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Tim Nugent
Tim Nugent's award is the Hall of Fame's highest honor, outside of enshrinement.

Tim Nugent honored by Naismith Memorial Basketball Hall of Fame

Tim Nugent, considered the "Father of Accessibility," and the founder of the Division of Disability Resources and Educational Services at the University of Illinois, has been posthumously awarded the John W. Bunn Lifetime Achievement Award from the Naismith Memorial Basketball Hall of Fame.

It is the Hall of Fame's highest honor outside of enshrinement.

Nugent, who died on Nov. 11, 2015, at the age of 92, was a 24-year-old World War II veteran and University of Wisconsin graduate student when, in 1948, he took charge of a new program that has since become the Division of Disability Resources and Educational Services at Illinois. Established first to serve the needs of wounded World War II veterans seeking to attend college, DRES, as it became to be known, later opened to other students with disabilities and would become the first comprehensive service program of its kind.

Named in honor of Hall of Famer John W. Bunn, the first chairman of the Basketball Hall of Fame Committee who served from 1949-1964, the award honors coaches, players and contributors whose outstanding accomplishments have impacted the high school, college, professional and/or the international game.

“The Basketball Hall of Fame is pleased to posthumously recognize Timothy Nugent as the recipient of this year’s Bunn Lifetime Achievement Award,” said Jerry Colangelo, chairman of the Naismith Memorial Basketball Hall of Fame. “Mr. Nugent was truly ahead of his time when it came to ideas of accessibility and creating opportunities for those with physical limitations. As the founder and original commissioner of the National Wheelchair Basketball Association, we appreciate his contributions to the game we celebrate.”

Nugent will be formally honored during Hall of Fame Enshrinment Weekend in Springfield, Mass., Aug. 28-30.

After concluding his military career, Nugent organized wheelchair sports for wounded veterans who were otherwise limited by lack of opportunity. Wheelchair basketball started up around the country, and most of the teams were organized at Veterans Administration hospitals. Nugent and his team, the Gizz Kids, organized the first wheelchair basketball tournament; from this, the National Wheelchair Basketball Association was formed. The Gizz Kids took their game on the road and went around the country expanding acceptance for wheelchair basketball.

Marty Morse, who was an assistant coach for the Illinois men's wheelchair basketball team from 1984-92 and coached the wheelchair track and field racing team from 1981 to 2004, called Nugent a "visionary."

"I was fortunate to be an undergrad when Tim was working at DRES. He expected excellence from me as a student-athlete and as a coach," Morse said.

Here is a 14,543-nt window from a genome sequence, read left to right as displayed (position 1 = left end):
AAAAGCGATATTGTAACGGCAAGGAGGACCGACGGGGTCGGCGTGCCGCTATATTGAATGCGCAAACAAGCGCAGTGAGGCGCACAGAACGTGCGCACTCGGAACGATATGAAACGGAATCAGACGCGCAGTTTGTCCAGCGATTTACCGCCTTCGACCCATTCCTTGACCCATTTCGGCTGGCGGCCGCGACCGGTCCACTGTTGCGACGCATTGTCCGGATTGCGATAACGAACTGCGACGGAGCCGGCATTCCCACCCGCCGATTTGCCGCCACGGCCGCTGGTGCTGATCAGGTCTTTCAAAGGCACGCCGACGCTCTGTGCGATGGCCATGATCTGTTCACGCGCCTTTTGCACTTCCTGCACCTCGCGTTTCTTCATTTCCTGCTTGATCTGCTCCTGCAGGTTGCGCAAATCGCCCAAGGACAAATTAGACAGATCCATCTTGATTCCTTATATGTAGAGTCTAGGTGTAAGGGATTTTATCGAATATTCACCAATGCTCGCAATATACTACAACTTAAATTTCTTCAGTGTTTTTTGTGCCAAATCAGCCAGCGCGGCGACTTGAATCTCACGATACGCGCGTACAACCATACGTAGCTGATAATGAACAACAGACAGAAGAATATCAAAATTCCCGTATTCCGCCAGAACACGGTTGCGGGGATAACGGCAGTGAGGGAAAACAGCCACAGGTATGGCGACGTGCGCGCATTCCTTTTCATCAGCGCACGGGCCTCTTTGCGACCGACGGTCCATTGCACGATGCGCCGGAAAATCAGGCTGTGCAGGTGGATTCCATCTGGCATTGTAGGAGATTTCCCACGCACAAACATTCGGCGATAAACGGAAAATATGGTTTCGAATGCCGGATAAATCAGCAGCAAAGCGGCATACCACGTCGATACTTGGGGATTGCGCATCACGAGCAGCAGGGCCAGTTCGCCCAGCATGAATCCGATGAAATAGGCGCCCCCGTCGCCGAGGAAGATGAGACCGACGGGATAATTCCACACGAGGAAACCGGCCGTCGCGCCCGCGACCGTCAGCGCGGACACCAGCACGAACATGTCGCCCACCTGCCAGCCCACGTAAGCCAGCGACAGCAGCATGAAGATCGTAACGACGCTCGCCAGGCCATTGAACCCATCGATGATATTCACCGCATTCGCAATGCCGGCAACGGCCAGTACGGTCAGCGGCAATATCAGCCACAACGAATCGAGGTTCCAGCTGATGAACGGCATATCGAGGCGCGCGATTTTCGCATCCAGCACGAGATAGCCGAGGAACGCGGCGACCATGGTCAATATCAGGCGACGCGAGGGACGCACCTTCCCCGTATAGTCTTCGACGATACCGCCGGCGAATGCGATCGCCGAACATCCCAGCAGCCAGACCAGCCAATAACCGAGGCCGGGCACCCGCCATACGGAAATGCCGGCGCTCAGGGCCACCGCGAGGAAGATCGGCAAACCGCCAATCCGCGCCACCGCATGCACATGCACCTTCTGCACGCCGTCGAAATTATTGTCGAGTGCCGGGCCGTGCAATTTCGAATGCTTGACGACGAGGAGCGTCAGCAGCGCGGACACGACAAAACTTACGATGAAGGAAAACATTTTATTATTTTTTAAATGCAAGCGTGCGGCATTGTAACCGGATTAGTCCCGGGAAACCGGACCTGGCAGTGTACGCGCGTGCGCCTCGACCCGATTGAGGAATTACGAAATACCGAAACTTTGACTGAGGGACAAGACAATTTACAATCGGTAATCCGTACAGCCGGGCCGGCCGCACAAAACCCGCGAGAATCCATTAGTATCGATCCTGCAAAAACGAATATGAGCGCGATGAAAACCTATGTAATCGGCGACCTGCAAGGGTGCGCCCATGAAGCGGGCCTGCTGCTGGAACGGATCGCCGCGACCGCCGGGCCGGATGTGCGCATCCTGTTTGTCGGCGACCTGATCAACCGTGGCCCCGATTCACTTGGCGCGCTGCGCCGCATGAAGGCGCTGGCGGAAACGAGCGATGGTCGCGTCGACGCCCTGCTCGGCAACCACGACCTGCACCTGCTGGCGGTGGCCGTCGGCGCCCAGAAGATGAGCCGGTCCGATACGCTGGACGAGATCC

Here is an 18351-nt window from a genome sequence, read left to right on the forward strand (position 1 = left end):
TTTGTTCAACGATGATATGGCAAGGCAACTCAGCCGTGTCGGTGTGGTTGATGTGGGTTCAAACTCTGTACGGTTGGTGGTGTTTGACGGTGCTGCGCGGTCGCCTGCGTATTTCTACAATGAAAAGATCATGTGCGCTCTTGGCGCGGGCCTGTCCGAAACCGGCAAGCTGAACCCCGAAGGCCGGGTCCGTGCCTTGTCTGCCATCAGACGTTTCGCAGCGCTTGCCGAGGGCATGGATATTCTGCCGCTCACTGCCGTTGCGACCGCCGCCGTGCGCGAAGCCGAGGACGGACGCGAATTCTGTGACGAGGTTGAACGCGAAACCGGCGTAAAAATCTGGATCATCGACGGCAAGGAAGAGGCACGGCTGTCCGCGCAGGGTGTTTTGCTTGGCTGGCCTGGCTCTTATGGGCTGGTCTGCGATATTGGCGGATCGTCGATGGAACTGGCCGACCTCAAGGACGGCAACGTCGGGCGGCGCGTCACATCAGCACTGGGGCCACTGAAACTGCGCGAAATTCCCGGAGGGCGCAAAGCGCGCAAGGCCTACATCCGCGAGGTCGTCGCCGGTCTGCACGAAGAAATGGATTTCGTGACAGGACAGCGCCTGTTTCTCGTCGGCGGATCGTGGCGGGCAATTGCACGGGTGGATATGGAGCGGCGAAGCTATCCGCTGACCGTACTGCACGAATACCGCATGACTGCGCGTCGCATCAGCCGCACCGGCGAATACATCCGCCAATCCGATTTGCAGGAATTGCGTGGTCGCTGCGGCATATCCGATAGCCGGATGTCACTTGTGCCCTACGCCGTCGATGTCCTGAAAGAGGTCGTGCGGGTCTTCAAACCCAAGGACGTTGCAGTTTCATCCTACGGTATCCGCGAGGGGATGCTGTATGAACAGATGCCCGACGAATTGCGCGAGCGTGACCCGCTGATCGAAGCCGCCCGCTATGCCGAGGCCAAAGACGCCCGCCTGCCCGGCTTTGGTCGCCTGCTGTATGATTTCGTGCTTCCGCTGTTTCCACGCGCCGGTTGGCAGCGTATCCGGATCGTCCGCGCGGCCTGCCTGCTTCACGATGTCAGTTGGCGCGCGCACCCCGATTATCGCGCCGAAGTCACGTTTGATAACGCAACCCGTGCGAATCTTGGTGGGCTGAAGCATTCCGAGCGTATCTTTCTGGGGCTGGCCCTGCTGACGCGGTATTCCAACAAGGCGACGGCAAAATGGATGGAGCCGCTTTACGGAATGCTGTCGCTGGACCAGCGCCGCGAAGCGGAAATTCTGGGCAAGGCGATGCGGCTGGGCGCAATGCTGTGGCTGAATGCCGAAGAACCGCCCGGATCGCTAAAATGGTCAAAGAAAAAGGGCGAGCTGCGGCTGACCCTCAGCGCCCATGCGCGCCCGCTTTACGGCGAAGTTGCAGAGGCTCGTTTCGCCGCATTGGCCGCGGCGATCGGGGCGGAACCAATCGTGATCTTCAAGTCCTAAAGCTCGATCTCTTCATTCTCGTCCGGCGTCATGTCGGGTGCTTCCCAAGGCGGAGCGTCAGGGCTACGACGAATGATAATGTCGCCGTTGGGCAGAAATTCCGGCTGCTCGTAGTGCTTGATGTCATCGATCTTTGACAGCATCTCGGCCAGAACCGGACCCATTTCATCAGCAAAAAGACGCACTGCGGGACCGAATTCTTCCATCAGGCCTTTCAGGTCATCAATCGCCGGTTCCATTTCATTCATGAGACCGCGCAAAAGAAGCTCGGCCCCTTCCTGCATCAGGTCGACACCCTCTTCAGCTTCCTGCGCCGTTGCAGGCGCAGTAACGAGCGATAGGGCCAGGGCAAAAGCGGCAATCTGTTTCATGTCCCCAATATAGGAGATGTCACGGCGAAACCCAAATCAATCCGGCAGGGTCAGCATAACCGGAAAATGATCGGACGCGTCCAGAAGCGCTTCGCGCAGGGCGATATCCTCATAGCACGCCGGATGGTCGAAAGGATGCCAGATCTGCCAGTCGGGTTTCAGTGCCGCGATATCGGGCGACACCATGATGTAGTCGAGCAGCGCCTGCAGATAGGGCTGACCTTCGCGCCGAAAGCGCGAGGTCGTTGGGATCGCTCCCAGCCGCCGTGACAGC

Nugent in 1973 was inducted into the National Wheelchair Basketball Association Hall of Fame after serving as the first CEO of that organization and last year was inducted into the U.S. Olympic & Paralympic Hall of Fame.

Two-time Paralympic medalist Will Waller, an Illinois graduate, DRES alum and current CEO of the National Wheelchair Basketball Association, said Nugent, "created a venue for me to recognize and pursue my potential.

"I’m forever grateful for his vision and stubborn passion to pursue it and expand it in the face of active resistance. The result: he created a movement that would inexorably change the trajectory of lives of people with disabilities. Sport was a catalyst to change the perception of people with disabilities, including self-perception. Nugent’s legacy extends far beyond the field of play. His name is synonymous with the terms accessibility and disability rights, making his societal impact extraordinary to say the least."

Current Illinois men's wheelchair basketball coach Matt Buchi said no one was more deserving of the honor than Nugent.

"Dr. Nugent has dramatically impacted my life and so many of my friends and teammates in the wheelchair basketball community through his passion for providing opportunities for individuals with disabilities," Buchi said. "His never-ending drive to push the status-quo of accessibility and resources for individuals with disabilities, paved the way for us to be able to achieve a college degree and pursue our passions in sports and in life."

Illinois women's wheelchair basketball coach Stephanie Wheeler, an NWBA Board of Directors member, said she was excited when she heard the news.

"The most incredible part of Dr. Nugent legacy is that he saw the potential in every person he met," she said. "At that time, disabled people were seen as less than simply because they were disabled. Dr. Nugent knew that disability didn’t impact their ability to be valued members of society and demanded that those individuals were treated as such. The other part of his legacy that I carry with me everyday is his dogged pursuit of justice. He never let someone telling him no stop him from doing what he knew was right and just. I’m grateful to be a small part of carrying on his legacy at Illinois. I can’t think of anyone who is more deserving of this honor from the NBA."

In 2014, the first U.S. Paralympic training site for wheelchair racing was established at DRES, and today no university as is dominant as the University of Illinois is in Paralympic track and field.

The credit for that is unmistakable, Morse said.

"That wouldn't have been possible without Tim," he said. "When I got here in 1981 as a student, much of the hard work had been done, changing people’s perceptions. He laid such solid ground work."

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